Medieval-Fantasy Storytelling: A Tale of Choice-Based Gaming

"Script Adventure" Example

“Script Adventure” Example

For me, video games have always served the purpose of being able to delve into a new adventure. It provided a chance to escape the restrictions of reality and visit a new “realm”. From exploring Middle Earth in “Shadows of Mordor” to driving around the California-esque scenery of “Grand Theft Auto V”, games allow for one to enter a new experience every time they turn on their console/PC. Modern gaming owes it’s current development and popularity to the text-based “Script Adventures” (games where you typed in words order for action to to be taken, kind of like Dungeons and Dragons).
These hypertext based games helped serve as the precursors to today’s modern blockbusters. Looking at one in particular, “Dragon Age: Inquisition”, helps to better understand how gaming is the pinnacle to interactive electronic literature.

You open playing “Dragon Age: Inquisition” with your customized or default main character walking around (mostly bewildered) in a brown fog. Suspenseful music begins to play, while diagetic chirping noises can be heard. As you begin to climb an incline, the chirping is revealed to be menacing (personally, terrifying) spider-creatures. They begin to ascend as the music begins to pick up. The protagonist makes his way to a large glowing figure, who’s hand is outstretched towards you. As you reach your hand towards theirs, the screen quickly bursts white and you reappear in an area that appears to be in ruins.

Just from this opening cinematic, Dragon Age provides you with a film-like experience as you are lead into the equally engrossing narrative. From there, you meet a cast of characters. For example, Iron Bull who is a horned “Quanari” male warrior. His main characteristics are his finely shaped horns, witty banter, love for battle, and large size. Considered to be the most interesting companion in the game, he provides colorful commentary on battles, decisions, and the like. Then you have Cassandra, the female Orlesian “Seeker of the Chantry”. She is an honor-bound Templar, who has devoted herself to the Chantry of Fereldan (Dragon Age’s equivalent of the Catholic church). Cassandra is a pure, battle-hardened warrior who follows you into combat with unwavering loyalty. On a side note, as a romance interest she is innocent in the ways of love and a “true romantic” (poetry, flowers, etc.). These two companion characters help to enhance the gaming and literary experience the player makes his/her way through the journey of Dragon Age.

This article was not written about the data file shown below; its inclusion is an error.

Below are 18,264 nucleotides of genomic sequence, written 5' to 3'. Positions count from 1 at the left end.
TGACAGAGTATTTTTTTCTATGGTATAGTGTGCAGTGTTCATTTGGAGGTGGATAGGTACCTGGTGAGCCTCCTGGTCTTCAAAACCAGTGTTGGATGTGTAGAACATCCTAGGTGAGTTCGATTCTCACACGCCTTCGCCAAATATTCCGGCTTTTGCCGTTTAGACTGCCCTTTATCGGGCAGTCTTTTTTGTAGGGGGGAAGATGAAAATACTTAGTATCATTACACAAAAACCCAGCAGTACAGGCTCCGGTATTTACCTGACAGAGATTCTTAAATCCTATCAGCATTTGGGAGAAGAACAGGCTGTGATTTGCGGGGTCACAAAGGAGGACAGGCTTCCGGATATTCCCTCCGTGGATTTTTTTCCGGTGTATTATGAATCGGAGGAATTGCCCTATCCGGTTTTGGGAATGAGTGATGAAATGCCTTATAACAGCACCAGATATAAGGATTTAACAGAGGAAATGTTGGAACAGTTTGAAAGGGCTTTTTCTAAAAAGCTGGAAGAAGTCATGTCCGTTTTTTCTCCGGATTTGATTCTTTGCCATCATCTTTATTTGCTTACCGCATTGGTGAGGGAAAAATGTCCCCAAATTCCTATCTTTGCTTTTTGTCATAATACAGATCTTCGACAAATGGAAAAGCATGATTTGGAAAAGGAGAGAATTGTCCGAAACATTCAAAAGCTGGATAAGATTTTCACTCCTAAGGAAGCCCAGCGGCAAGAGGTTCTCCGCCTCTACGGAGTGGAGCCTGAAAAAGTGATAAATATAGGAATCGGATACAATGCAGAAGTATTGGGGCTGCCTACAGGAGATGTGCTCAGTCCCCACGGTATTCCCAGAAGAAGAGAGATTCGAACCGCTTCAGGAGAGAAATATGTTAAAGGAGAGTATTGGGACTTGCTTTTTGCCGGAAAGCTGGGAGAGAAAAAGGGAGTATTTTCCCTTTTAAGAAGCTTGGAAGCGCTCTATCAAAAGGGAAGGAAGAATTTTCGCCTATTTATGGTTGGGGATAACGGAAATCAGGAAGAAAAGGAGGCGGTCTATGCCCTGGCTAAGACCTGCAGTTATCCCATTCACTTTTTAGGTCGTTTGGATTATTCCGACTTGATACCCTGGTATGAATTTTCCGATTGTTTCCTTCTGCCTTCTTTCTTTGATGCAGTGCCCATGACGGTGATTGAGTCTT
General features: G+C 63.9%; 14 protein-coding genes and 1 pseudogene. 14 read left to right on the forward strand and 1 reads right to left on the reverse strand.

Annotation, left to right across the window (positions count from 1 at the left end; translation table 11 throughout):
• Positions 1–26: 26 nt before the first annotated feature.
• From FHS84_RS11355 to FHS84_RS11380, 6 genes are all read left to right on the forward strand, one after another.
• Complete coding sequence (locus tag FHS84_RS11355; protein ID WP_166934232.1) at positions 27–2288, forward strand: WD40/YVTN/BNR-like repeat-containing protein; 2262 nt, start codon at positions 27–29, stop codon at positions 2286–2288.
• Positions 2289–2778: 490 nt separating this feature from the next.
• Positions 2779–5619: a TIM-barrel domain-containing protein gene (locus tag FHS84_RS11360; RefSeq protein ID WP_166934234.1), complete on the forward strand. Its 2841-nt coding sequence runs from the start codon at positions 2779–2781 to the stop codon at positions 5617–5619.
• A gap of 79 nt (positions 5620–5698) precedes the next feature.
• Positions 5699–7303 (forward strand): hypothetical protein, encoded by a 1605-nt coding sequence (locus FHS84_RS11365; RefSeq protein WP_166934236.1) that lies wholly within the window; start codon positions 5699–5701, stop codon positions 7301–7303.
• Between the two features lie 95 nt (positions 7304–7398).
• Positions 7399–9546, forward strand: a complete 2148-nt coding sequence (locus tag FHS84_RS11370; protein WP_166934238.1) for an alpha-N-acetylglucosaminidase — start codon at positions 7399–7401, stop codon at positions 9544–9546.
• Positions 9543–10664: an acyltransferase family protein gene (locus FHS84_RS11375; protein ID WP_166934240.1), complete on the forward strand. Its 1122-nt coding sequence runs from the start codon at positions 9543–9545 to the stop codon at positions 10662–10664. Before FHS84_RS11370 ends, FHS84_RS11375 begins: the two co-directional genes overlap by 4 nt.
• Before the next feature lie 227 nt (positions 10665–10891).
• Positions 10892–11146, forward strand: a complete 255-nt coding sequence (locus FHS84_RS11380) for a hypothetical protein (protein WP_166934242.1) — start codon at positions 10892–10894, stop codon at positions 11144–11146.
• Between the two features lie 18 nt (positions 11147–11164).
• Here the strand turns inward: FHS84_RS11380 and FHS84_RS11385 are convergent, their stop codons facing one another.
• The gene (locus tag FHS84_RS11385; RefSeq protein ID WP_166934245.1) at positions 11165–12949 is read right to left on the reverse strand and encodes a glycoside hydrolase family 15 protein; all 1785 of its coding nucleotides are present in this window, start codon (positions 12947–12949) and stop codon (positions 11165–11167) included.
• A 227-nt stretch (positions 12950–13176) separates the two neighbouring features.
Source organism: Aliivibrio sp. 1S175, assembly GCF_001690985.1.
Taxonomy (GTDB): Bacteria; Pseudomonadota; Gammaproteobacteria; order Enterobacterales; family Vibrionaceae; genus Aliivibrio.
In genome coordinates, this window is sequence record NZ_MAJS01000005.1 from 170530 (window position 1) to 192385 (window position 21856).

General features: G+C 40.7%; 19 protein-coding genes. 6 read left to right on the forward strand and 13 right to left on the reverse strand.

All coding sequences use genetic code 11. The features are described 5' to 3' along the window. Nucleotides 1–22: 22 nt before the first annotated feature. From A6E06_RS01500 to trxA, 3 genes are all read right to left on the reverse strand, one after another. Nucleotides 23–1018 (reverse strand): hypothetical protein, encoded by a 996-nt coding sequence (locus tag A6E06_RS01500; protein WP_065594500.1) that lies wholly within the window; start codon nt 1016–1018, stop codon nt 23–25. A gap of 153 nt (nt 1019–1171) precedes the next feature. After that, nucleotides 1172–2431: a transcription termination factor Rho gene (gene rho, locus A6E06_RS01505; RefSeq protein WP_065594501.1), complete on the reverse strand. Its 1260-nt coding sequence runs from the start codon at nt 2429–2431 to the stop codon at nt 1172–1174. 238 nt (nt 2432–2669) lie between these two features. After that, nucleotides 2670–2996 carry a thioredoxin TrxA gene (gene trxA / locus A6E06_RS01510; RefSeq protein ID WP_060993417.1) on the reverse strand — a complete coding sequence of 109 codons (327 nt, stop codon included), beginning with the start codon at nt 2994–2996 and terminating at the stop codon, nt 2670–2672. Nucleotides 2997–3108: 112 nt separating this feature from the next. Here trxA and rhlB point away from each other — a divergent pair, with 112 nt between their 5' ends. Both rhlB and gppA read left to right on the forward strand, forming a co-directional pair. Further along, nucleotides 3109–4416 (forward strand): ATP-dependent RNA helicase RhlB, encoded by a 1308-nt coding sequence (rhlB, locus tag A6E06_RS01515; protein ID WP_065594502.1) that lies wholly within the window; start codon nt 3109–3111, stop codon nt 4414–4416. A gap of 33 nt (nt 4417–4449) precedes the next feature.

Another way that gaming (DA: Inquisition in particular) serve as fantastic sources of electronic literature is how the choices of the player are reflected in how the story progresses, how the world is affected and appears, and the experience differs for each player throughout their playthrough. Take for instance if you kill many bears or wolves within a specific area, due to those actions, those animals/creatures will become less likely to appear and a different species may or may not take its place. Also regarding choice, if a player decides they don’t want certain companions in their group, some have the option to be dismissed or “kicked out”. These small details may seem unimportant at first, but they have short/long-term consequences on possible quests, storylines, conversations, etc. in regards to the gameplay experience.

All in all, the point I’m trying to make here is that this medieval-fantasy game was both a treat to experience and a wonderful example of the innovations of electronic literature. It highlights how narrative combined with interaction and stunning visuals can provide anyone with a “journey to a new world” in a sense. They can be anyone or anything. You can model the character after you, what you want to be, or however you feel like having them look. Choice is the main theme here, and gaming provides a fantastic opportunity to maximize choice in regards to what you want out of a literary experience.

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